The future of psychiatry will be neurodevelopmental. Unfortunately today, there is massive emphasis on parenting skills, both in child psychiatry and in the wider media. A great deal of this is misguided and is simply blaming the mother from a new position. In my view, over 95 per cent of parents are good enough in their parenting. Heritability of autism is about 90 per cent, although various figures are given around that position. It is nothing to do with poor parenting; it has major neurobiological underpinnings. Neurochemical abnormalities at the synaptic cleft are important, as indeed are connectivity issues in the brain. The pathophysiology involves discussions of the serotonin system, the GABA system, reelin, neurotrophins, neuroligins and neurexins.
Autism is neurobiologically heterogeneous and areas researchers are focusing on include the limbic system, cerebellum, brain stem and prefrontal cortex, as well as the amygdala.
There is no aetiology-based intervention for autism spectrum disorders, but there are many interventions that are extremely valuable, and even more valuable if the child gets an early diagnosis with the possibility of these earlier treatments. I am being referred patients now around one-and-a-half years old, or indeed younger, for diagnosis. Many of these early referrals would be siblings of patients with autism who have an increased risk. There remains no definitive treatment for autism, although many make such claims, but there is no scientific evidence for them. At the same time, there is no doubt that various interventions — including speech and language therapy, occupational therapy, behavioural therapy and high-quality early intervention education — all play a significant role and are very valuable when applied as a group of interventions.
Extraordinary claims were made for applied behavioural analysis and claims of amazing results with this treatment were made in 1987, when Lovaas carried out a study which, according to Dr Catherine Lord, a psychologist who specialises in autism, “produced extraordinary results, both in the scope of improvement of some children”, who are described as, “indistinguishable from normal”. Others found it impossible to replicate these findings in follow-up research. Some of these children were noted to show robotic behaviour, lack of emotion and an inability to use trained skills outside the school where these were applied. At the same time, as part of a multidisciplinary package, applied behaviour therapy does have a role. It is the excessive claims that have been the problem.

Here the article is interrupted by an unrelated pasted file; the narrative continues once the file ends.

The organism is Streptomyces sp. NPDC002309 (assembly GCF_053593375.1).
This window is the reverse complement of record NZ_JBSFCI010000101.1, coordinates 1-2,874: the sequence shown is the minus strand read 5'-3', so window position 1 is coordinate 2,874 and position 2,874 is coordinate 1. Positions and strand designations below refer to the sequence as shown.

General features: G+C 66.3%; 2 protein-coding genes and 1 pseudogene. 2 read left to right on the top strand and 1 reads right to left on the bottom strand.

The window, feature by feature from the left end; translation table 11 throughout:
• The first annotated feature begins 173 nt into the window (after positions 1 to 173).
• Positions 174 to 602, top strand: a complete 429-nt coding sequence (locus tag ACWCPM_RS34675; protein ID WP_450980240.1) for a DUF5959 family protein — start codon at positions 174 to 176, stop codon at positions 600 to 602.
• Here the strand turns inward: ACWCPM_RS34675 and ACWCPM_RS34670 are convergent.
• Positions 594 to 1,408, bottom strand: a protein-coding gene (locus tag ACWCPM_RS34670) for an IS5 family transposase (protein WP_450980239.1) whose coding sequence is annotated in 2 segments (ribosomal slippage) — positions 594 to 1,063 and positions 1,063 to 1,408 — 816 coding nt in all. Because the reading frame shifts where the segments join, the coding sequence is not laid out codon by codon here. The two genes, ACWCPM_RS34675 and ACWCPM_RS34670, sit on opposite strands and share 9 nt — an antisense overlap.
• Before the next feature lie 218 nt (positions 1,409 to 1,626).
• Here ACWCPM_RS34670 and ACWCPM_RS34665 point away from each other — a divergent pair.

Another programme that has been of benefit is Treatment and Education of Autistic and Related Communication Handicapped Children (TEACH). This programme helps workers to understand the autism culture and identifies emerging skills, providing a basis for individual educational programmes. It breaks down complex behaviour into basic components and skills, which are taught in a hierarchical manner with repeated practice. It involves a great deal of visual learning. Carol Gray’s Social Stories, which explain the why and how of trouble social situations, can be of use. These involve short scripts tailored to the needs, interests and abilities of the child.
In addition, programmes like the Hanen Speech and Language Programme for Autism and pragmatic language therapy can also be useful. Other interventions that make clinical sense, including using the Mind Reading Skills CD-ROM of Simon Baron-Cohen, helping persons on the autism spectrum to read non-verbal behaviour and to understand emotions and to see things from other people’s perspective.
Occupational therapy is valuable for sensory issues, which are extremely common in autism and indeed are part of the diagnostic process now in DSM-5. These sensory problems often cause huge behavioural problems in school and outside school, when children with autism become overwhelmed by sensory inputs.
References on request